Obama’s bold move

image-Reg_Obama

The president uses executive powers to protect undocumented youths.

A big crowd in the forum watching and listening to someone speaking.People started arriving hours before the educational forum began, lining up with folders full of documents and notepads covered with questions and concerns.

“A turnout like this really shows how much this affects the community,” said Alicia Martinez, a member of the Orange County Dream Team.

Inside a packed auditorium at Betsy Ross Elementary in Anaheim, information on the deferred action process was presented to a crowd of 500 people, with about 500 more still lining up.

Announced in June by President Barack Obama, the deferred action process would protect as many as 900,000 undocumented youth under the age of 31 from deportation, as estimated by the Immigration Policy Center.

“It’s not amnesty, not full amnesty, but it does take a lot of the pressure off,” said Raul Rodriguez, Rancho Santiago Community College chancellor.

Using his executive powers, Obama bypassed Congress and opened a new pathway allowing eligible illegal immigrants to avoid deportation and apply for work permits based on certain eligibility requirements.

“The real intent behind this is to help young people that are trying to help themselves and be more productive citizens,” Rodriguez said.

The process would defer deportation for at least two years, a term subject to renewal that can be modified, overruled, or rescinded at any time and without notice.

Conducting the educational forum on August 16, the Dream Team was prepared to answer questions a day after individuals requesting deferred action were able to apply.

The first forum was held just days after Obama made his announcement. More than 500 people showed up to that first event, Martinez said.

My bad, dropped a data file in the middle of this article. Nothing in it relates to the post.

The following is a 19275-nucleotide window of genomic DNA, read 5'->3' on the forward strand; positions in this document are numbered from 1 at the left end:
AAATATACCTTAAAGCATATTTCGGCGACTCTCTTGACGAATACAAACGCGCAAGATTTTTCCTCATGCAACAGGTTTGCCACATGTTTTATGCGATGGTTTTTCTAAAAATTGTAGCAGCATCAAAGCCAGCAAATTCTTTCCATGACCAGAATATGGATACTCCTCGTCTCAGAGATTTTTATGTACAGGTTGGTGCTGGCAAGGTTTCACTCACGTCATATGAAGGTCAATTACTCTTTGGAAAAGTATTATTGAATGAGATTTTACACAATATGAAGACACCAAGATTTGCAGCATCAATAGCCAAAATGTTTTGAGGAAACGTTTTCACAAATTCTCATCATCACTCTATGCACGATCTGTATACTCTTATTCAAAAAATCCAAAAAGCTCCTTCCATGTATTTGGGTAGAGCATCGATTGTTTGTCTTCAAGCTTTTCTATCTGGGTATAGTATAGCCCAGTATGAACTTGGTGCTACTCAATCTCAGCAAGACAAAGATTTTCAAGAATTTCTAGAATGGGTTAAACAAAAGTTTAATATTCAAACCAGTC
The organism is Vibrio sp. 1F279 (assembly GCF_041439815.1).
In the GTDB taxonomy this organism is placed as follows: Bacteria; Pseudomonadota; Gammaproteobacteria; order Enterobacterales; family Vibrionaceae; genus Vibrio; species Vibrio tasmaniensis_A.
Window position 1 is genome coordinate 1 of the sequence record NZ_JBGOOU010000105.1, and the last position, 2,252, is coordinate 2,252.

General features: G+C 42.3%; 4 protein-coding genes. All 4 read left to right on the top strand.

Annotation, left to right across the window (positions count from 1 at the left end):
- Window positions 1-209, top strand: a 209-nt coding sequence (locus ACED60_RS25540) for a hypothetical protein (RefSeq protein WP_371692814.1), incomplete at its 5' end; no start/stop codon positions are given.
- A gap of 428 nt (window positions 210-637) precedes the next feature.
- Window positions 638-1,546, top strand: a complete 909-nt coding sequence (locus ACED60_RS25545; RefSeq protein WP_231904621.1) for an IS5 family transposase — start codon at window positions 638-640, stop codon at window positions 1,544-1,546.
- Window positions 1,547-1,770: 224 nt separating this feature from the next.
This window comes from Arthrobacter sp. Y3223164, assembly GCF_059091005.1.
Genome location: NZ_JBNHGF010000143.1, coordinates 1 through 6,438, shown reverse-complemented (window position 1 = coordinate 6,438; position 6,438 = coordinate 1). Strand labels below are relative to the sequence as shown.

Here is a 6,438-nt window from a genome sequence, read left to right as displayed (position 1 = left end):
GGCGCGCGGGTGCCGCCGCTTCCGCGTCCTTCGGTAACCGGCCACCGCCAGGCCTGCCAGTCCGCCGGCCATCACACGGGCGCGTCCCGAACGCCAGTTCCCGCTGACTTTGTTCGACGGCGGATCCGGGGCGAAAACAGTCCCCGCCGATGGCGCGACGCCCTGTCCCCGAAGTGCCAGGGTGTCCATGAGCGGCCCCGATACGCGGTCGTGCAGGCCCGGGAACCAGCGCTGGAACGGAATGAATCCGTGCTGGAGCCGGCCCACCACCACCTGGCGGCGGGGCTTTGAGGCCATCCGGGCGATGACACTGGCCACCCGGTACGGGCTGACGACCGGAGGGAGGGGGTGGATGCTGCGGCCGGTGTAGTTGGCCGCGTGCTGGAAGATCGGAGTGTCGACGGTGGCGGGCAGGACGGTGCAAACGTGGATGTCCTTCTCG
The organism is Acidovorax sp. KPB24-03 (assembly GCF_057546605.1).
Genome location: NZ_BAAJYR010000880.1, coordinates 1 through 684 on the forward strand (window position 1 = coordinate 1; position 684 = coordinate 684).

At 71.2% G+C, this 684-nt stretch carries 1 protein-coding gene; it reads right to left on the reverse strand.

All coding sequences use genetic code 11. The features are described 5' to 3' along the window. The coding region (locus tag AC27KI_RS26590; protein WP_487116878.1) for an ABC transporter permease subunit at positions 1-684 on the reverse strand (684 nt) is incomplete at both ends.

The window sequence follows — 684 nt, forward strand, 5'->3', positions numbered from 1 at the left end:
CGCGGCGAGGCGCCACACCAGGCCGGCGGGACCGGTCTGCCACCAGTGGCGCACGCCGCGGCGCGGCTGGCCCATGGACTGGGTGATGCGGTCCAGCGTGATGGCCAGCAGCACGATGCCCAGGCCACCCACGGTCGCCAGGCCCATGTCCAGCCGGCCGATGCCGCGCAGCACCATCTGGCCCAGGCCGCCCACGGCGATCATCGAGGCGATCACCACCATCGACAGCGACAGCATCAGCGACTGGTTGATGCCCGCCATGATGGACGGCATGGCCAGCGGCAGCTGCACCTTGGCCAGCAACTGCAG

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“Out of the 31,000 undocumented people in Orange County, about 1,000 had come and only half were able to stay for the presentation,” said Estefania Cruz, an OC Dream Team volunteer.

Immigration policy experts estimate 1.76 million immigrants could apply for the program, which is up from 1.39 million when Department of Homeland Security updated guidelines.

“Right now, people are working off the books, outside the economy, and the more we could make our young people into taxpayers instead of tax-takers it’s all for the good,” Rodriguez said.

As an activist, Martinez said she would like to see more “allies” join the movement in support of this process, believing that most people don’t see the situation as something that affects them.

One lingering issue is the threat of deportation in an uncertain future.

“It could change and information could be used against them, but people wouldn’t allow that to happen,” said Rodriguez about the concern that information could backfire on applicants.

“By the look of attendance, people are willing to take the risk,” Martinez said.

The Dream Team expects to continue the forums until December.

Black-and-White portrait of former President Franklin Roosevelt 1942More than 4 million Mexican farm laborers were contracted to work.
Black-and-White portrait of former president Ronald Reagan 1982About 3 million illegal immigrants were granted amnesty.
2006George W. Bush proposed a guest worker program to fill low-paying jobs.
Black-and-White portrait of President Barack Obama 2012Deportation of undocumented youth halted as reform stalls.


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